Reliability 

– A password is like a combination of a lock on a safe and only who knows the password can access the account it is intended to protect. Many applications such as email, social media applications, network connections and accounting software store passwords locally, making them vulnerable to password hacking. Also, weak passwords can be easily cracked in seconds or minutes. Encryption, on the other hand, is an added level of security which takes information or data and makes them unreadable to everyone except the one it is intended for.

Security 

– Passwords are simply a series of characters and may contain alphabets, number or special characters, or a combination of all of them. Passwords are secure up to some extent, but they can be easily cracked by malware equipped with key logger components. So, using a strong password for all your online accounts is essential for your security. Encryption is more secure than passwords because sensitive information or data is encrypted or hidden using an algorithm and a key. The message can only be decrypted using the correct key and a cipher is a key to the code.

Types 

– A strong password consists of at least six characters with a combination of letters, numbers and symbols. Passwords are generally case sensitive which means a strong password can have both lowercase and uppercase letters. There are two common types of encryption in widespread use: symmetric and asymmetric encryption (or public key encryption). In public key encryption, both parties have two keys – a public key that is used to encrypt a message and a private key only known to the sender and the receiver in order to decrypt the message. Symmetric encryption, on the other hand, is a type of encryption where a single key is used to both encrypt and decrypt messages.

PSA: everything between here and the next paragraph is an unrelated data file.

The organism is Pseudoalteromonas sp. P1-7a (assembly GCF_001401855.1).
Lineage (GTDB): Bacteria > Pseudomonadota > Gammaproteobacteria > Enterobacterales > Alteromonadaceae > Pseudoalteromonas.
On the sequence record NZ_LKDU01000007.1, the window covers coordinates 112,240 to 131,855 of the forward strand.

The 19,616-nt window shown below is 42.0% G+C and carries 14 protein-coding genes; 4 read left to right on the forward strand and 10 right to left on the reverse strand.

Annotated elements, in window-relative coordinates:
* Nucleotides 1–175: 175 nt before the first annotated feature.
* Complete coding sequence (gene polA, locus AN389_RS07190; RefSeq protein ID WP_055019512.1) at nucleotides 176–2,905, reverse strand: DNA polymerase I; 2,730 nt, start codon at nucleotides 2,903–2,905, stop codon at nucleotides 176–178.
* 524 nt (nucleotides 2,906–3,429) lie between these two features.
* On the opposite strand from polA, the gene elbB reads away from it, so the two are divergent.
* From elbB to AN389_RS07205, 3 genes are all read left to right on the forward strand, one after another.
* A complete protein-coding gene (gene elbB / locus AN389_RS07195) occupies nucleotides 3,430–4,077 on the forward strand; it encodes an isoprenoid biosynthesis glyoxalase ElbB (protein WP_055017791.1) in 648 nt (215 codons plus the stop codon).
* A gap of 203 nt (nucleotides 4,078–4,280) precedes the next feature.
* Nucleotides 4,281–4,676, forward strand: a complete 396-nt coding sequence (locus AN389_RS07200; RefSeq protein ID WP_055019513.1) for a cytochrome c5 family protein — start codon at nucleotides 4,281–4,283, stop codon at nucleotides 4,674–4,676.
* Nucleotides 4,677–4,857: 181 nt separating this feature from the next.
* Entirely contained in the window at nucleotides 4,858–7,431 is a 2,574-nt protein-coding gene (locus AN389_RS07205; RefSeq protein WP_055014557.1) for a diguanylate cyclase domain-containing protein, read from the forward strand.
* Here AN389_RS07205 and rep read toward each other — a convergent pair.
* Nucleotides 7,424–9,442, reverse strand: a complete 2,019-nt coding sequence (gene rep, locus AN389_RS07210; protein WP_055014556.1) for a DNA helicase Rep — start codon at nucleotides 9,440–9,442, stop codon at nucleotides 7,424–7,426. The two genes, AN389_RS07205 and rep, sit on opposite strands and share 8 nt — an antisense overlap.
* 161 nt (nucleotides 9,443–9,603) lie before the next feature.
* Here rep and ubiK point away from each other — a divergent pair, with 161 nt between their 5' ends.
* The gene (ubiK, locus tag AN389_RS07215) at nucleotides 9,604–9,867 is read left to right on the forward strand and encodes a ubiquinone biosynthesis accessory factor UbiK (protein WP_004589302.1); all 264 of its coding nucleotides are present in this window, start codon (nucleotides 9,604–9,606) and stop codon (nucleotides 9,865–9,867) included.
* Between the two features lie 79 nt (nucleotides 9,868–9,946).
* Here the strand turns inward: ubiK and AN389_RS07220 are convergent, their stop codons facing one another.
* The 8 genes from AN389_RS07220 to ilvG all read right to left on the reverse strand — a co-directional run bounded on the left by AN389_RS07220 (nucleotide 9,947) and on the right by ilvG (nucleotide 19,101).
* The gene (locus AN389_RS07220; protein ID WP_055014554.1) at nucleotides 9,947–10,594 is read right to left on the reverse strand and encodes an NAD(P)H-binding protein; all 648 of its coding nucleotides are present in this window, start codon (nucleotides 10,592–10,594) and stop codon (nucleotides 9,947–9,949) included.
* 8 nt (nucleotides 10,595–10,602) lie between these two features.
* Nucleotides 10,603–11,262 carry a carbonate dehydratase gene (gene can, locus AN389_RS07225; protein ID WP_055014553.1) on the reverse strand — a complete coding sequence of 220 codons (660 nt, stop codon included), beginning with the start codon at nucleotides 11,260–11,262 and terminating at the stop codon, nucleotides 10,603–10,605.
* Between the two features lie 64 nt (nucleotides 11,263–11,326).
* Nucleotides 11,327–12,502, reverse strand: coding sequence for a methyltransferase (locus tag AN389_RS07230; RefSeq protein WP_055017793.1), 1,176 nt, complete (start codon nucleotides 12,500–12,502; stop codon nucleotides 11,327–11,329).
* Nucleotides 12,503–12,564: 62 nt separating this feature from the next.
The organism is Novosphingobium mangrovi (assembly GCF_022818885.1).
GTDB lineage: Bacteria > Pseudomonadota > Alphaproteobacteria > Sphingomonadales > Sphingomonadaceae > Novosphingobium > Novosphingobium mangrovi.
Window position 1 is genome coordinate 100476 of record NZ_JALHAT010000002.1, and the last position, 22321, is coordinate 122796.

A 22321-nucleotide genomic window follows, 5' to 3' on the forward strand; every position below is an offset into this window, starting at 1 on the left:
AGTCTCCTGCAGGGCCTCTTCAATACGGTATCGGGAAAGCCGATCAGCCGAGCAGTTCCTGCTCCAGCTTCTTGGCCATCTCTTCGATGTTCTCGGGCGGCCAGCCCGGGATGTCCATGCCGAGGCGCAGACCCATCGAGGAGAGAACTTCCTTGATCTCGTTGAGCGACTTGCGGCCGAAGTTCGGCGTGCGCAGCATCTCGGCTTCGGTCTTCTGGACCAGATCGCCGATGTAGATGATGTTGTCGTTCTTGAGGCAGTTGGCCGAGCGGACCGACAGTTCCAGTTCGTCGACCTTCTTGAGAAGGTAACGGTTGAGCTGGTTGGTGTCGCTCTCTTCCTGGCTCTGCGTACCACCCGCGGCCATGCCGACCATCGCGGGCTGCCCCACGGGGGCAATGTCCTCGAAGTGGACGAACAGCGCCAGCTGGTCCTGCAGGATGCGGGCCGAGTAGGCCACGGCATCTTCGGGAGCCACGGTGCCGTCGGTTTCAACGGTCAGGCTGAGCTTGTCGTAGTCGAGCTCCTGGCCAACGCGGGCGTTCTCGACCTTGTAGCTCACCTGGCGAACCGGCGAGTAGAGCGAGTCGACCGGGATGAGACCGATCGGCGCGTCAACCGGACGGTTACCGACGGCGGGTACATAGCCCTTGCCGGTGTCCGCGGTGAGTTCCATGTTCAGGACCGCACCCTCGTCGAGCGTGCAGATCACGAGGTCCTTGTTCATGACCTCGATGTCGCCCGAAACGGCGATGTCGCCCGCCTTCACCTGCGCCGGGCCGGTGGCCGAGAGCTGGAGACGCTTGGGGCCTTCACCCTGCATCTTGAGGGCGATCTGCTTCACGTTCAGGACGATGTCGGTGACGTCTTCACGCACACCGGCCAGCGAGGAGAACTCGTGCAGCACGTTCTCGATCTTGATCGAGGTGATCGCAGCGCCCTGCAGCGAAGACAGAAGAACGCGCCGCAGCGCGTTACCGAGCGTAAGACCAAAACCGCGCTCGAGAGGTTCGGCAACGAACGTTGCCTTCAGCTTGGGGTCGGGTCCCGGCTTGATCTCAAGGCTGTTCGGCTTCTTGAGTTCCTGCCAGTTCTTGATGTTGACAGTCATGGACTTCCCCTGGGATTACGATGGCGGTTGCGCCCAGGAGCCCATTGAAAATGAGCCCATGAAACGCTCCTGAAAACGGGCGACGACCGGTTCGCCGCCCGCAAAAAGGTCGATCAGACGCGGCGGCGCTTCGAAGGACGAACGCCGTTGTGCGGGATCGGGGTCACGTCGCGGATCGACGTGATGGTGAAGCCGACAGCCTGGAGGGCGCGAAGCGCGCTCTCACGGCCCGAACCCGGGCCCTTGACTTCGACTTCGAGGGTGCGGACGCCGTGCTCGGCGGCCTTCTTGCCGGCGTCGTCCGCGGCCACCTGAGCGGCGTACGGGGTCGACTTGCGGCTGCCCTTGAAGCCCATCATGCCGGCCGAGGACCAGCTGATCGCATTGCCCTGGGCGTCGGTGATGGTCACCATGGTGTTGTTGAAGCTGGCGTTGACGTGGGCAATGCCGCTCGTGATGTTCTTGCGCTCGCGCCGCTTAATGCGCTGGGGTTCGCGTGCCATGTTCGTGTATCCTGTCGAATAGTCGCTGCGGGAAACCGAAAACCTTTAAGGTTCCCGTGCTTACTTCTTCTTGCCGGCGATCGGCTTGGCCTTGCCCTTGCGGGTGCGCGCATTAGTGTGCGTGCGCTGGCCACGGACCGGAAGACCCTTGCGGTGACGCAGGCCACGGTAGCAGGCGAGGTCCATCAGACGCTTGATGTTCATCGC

Encryption vs. Password Protection: Comparison Chart

Summary of Encryption vs. Password Protection

Encryption is an added level of security over password protection which alters the underlying character string of a file which makes it nearly impossible to comprehend, at least not without a mechanism to decipher the file so that it can be read by the intended party. Encryption simply means to translate the data into a secret code. To read that encrypted file, you need a decryption key to decipher the code. Encrypted data is referred to as cipher text which can only be decrypted using the correct key. A cipher is a key to the code.

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References :


[0]Image credit: https://live.staticflickr.com/1914/44405377014_2c849bb2e3_b.jpg

[1]Image credit: https://commons.wikimedia.org/wiki/File:Symmetric_encryption.png

[2]Tipton, Harold F. and Micki Krause. Information Security Management Handbook, Volume 2. Boca Raton, Florida: CRC Press, 2004. Print

[3]Beaver, Kevin. Hacking for Dummies. Hoboken, New Jersey: John Wiley & Sons, 2010. Print

[4]Cozzens, Margaret and Steven J. Miller. The Mathematics of Encryption: An Elementary Introduction. Providence, Rhode Island: American Mathematical Society, 2013. Print

[5]Ballad, Tricia and William Ballad. Securing PHP Web Applications. Noida, India: Pearson Education India, 2009. Print